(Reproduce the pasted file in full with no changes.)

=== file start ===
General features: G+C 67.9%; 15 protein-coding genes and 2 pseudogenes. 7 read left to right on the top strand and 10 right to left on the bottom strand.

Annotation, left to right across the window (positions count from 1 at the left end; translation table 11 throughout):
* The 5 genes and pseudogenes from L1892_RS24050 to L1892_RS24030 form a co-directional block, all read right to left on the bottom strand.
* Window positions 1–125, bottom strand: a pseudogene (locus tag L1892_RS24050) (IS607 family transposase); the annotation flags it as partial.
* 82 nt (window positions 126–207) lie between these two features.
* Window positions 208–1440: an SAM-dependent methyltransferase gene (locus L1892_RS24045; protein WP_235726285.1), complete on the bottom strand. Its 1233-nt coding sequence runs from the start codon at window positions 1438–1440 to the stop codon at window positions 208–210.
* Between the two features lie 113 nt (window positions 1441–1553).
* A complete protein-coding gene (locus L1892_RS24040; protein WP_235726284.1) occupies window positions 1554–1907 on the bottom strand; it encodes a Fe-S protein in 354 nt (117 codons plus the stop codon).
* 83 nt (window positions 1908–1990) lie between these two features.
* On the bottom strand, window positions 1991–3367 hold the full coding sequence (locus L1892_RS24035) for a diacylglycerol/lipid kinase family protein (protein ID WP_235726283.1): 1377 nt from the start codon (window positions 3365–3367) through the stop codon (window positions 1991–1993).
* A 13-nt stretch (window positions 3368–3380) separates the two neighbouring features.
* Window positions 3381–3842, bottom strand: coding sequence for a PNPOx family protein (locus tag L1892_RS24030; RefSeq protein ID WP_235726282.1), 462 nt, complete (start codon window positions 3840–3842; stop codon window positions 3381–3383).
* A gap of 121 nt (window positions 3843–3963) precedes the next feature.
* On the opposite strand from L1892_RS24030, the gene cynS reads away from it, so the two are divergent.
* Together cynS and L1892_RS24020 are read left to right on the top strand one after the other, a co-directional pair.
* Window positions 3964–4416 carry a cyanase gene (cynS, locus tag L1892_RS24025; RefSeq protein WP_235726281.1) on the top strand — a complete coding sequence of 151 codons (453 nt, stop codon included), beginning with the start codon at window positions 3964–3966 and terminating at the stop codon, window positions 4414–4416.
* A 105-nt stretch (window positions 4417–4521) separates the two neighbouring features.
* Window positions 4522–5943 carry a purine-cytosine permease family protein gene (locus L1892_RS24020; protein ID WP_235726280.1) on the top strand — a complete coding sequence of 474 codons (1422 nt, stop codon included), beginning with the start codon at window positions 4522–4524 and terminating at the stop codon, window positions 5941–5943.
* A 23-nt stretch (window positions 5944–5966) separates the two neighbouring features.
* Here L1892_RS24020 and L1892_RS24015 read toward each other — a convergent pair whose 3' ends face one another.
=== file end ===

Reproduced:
General features: G+C 67.9%; 15 protein-coding genes and 2 pseudogenes. 7 read left to right on the top strand and 10 right to left on the bottom strand.

Annotation, left to right across the window (positions count from 1 at the left end; translation table 11 throughout):
* The 5 genes and pseudogenes from L1892_RS24050 to L1892_RS24030 form a co-directional block, all read right to left on the bottom strand.
* Window positions 1–125, bottom strand: a pseudogene (locus tag L1892_RS24050) (IS607 family transposase); the annotation flags it as partial.
* 82 nt (window positions 126–207) lie between these two features.
* Window positions 208–1440: an SAM-dependent methyltransferase gene (locus L1892_RS24045; protein WP_235726285.1), complete on the bottom strand. Its 1233-nt coding sequence runs from the start codon at window positions 1438–1440 to the stop codon at window positions 208–210.
* Between the two features lie 113 nt (window positions 1441–1553).
* A complete protein-coding gene (locus L1892_RS24040; protein WP_235726284.1) occupies window positions 1554–1907 on the bottom strand; it encodes a Fe-S protein in 354 nt (117 codons plus the stop codon).
* 83 nt (window positions 1908–1990) lie between these two features.
* On the bottom strand, window positions 1991–3367 hold the full coding sequence (locus L1892_RS24035) for a diacylglycerol/lipid kinase family protein (protein ID WP_235726283.1): 1377 nt from the start codon (window positions 3365–3367) through the stop codon (window positions 1991–1993).
* A 13-nt stretch (window positions 3368–3380) separates the two neighbouring features.
* Window positions 3381–3842, bottom strand: coding sequence for a PNPOx family protein (locus tag L1892_RS24030; RefSeq protein ID WP_235726282.1), 462 nt, complete (start codon window positions 3840–3842; stop codon window positions 3381–3383).
* A gap of 121 nt (window positions 3843–3963) precedes the next feature.
* On the opposite strand from L1892_RS24030, the gene cynS reads away from it, so the two are divergent.
* Together cynS and L1892_RS24020 are read left to right on the top strand one after the other, a co-directional pair.
* Window positions 3964–4416 carry a cyanase gene (cynS, locus tag L1892_RS24025; RefSeq protein WP_235726281.1) on the top strand — a complete coding sequence of 151 codons (453 nt, stop codon included), beginning with the start codon at window positions 3964–3966 and terminating at the stop codon, window positions 4414–4416.
* A 105-nt stretch (window positions 4417–4521) separates the two neighbouring features.
* Window positions 4522–5943 carry a purine-cytosine permease family protein gene (locus L1892_RS24020; protein ID WP_235726280.1) on the top strand — a complete coding sequence of 474 codons (1422 nt, stop codon included), beginning with the start codon at window positions 4522–4524 and terminating at the stop codon, window positions 5941–5943.
* A 23-nt stretch (window positions 5944–5966) separates the two neighbouring features.
* Here L1892_RS24020 and L1892_RS24015 read toward each other — a convergent pair whose 3' ends face one another.